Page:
You could call them back from the same phone with *67. (Caller ID Block) You'll probably just get a recording that the call can't be completed anyway.
I've been using Google's anti-spam voice screening service, where you can send calls that you suspect might be spam to a sort of answering machine.
The caller gets told "Hi, the person you've reached is using a screening service from Google, and will get a transcript of this call. Go ahead and say why you're calling." Then whatever they say, Google attempts to translate voice-to-text in real time as you watch, allowing you to decide whether to answer after all.
It's not ideal. The way they word it, I don't know if a non-spam caller will realize that what they say gets displayed, and that you might pick up depending what they say.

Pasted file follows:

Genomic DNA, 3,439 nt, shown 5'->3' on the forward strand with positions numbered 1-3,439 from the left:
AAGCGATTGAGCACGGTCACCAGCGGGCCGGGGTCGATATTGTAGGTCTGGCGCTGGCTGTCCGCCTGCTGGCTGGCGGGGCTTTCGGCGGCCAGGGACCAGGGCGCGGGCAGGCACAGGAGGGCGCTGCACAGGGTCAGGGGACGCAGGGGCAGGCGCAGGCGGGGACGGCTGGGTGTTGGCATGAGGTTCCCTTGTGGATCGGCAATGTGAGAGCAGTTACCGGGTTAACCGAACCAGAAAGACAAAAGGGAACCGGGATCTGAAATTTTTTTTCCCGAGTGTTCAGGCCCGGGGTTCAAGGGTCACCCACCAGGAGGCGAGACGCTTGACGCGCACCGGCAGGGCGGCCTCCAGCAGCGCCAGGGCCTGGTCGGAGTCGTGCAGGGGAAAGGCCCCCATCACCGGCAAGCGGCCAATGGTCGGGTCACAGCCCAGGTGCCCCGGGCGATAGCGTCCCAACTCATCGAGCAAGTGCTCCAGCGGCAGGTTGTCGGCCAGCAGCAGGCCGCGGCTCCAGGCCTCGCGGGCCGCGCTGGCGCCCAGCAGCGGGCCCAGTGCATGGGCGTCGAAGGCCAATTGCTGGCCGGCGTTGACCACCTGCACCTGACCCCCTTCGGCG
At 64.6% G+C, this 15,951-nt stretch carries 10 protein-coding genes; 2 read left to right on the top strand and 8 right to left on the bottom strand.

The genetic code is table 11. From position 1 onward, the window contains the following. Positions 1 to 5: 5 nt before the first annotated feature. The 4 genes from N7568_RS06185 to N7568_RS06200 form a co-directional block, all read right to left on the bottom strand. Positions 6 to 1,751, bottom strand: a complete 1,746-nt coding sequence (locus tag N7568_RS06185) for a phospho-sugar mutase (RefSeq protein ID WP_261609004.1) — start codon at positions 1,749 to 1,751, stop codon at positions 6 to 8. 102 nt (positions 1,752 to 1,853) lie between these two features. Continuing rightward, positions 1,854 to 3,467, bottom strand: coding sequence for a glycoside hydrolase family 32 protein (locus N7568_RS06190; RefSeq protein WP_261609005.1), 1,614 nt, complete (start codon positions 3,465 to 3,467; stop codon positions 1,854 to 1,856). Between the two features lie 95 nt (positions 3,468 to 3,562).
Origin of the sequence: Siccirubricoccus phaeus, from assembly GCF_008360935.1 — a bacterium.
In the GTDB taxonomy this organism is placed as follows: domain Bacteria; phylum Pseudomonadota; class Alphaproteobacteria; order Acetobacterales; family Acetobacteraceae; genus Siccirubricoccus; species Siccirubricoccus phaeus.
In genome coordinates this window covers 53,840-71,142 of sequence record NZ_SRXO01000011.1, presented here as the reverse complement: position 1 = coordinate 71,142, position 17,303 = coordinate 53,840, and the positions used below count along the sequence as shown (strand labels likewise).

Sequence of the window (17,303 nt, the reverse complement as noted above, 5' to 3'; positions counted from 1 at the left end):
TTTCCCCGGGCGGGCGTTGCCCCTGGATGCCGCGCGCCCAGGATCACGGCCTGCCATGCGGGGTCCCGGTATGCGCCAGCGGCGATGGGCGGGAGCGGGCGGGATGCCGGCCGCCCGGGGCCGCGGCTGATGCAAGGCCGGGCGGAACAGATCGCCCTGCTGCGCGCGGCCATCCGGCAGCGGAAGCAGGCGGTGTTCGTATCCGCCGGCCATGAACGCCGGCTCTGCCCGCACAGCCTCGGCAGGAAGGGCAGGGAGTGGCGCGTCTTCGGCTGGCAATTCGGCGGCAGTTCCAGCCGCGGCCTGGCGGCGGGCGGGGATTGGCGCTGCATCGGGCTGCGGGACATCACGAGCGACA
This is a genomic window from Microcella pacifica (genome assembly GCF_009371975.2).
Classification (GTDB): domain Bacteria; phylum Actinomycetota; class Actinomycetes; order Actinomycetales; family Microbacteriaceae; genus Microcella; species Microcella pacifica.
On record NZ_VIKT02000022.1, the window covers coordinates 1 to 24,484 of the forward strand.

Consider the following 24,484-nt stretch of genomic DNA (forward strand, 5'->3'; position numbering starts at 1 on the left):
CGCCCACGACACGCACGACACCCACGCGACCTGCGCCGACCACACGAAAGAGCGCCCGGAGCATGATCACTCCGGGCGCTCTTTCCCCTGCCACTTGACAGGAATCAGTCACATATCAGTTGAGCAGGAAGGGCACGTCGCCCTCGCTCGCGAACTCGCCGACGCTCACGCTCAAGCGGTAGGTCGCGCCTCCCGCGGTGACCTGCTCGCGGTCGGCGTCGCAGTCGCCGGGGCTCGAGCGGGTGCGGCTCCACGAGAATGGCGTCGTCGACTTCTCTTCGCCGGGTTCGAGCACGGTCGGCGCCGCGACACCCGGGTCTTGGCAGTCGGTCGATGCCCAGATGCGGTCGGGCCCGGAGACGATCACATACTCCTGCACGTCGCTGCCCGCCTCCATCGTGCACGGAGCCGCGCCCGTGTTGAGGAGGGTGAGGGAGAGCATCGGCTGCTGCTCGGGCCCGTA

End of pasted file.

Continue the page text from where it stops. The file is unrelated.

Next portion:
In practice, only once has someone calling me complied, and it turned out to be someone I did want to talk to. Other times, it's fun to watch Google caption robocalls. Usually the spammers just hang up; I expect the predictive dialers (evil!) have started recognizing Google's spiel immediately by now.
Still, I may decide to go all in and opt in to letting them intercept all numbers that others have marked as spam for the same treatment. Then my phone won't even ring if they just hang up. I presume if a robo-call rambles on it will assume a hang up is in order then as well. Not sure, but I guess it displays what they say when your phone then rings. I would turn it on and test that, but it wouldn't think my other number was spam.
Why relate all this when OP was talking about texts? Well, now I wish they would do something similar for texts! Never used to get spam texts, now I get them all the time, and many seem to think my name is Herd, of all things!